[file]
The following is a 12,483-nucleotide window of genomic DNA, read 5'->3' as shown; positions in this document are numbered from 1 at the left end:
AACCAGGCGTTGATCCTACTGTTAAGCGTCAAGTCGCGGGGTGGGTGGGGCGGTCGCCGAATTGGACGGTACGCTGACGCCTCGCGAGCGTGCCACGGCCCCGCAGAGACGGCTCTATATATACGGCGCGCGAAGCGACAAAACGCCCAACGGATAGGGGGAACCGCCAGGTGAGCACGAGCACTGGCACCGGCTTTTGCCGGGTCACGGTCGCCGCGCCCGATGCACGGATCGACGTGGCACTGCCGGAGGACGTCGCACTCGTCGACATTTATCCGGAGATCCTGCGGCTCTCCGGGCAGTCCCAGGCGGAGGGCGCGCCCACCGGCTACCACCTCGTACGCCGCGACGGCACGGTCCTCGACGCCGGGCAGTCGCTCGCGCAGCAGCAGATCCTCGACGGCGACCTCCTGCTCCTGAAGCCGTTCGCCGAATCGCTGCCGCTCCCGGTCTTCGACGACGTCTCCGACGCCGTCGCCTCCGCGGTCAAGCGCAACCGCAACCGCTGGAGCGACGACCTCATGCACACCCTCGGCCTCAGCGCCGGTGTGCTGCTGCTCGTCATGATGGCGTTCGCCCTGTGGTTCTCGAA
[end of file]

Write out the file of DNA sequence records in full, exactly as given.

The following is a 12,483-nucleotide window of genomic DNA, read 5'->3' as shown; positions in this document are numbered from 1 at the left end:
AACCAGGCGTTGATCCTACTGTTAAGCGTCAAGTCGCGGGGTGGGTGGGGCGGTCGCCGAATTGGACGGTACGCTGACGCCTCGCGAGCGTGCCACGGCCCCGCAGAGACGGCTCTATATATACGGCGCGCGAAGCGACAAAACGCCCAACGGATAGGGGGAACCGCCAGGTGAGCACGAGCACTGGCACCGGCTTTTGCCGGGTCACGGTCGCCGCGCCCGATGCACGGATCGACGTGGCACTGCCGGAGGACGTCGCACTCGTCGACATTTATCCGGAGATCCTGCGGCTCTCCGGGCAGTCCCAGGCGGAGGGCGCGCCCACCGGCTACCACCTCGTACGCCGCGACGGCACGGTCCTCGACGCCGGGCAGTCGCTCGCGCAGCAGCAGATCCTCGACGGCGACCTCCTGCTCCTGAAGCCGTTCGCCGAATCGCTGCCGCTCCCGGTCTTCGACGACGTCTCCGACGCCGTCGCCTCCGCGGTCAAGCGCAACCGCAACCGCTGGAGCGACGACCTCATGCACACCCTCGGCCTCAGCGCCGGTGTGCTGCTGCTCGTCATGATGGCGTTCGCCCTGTGGTTCTCGAA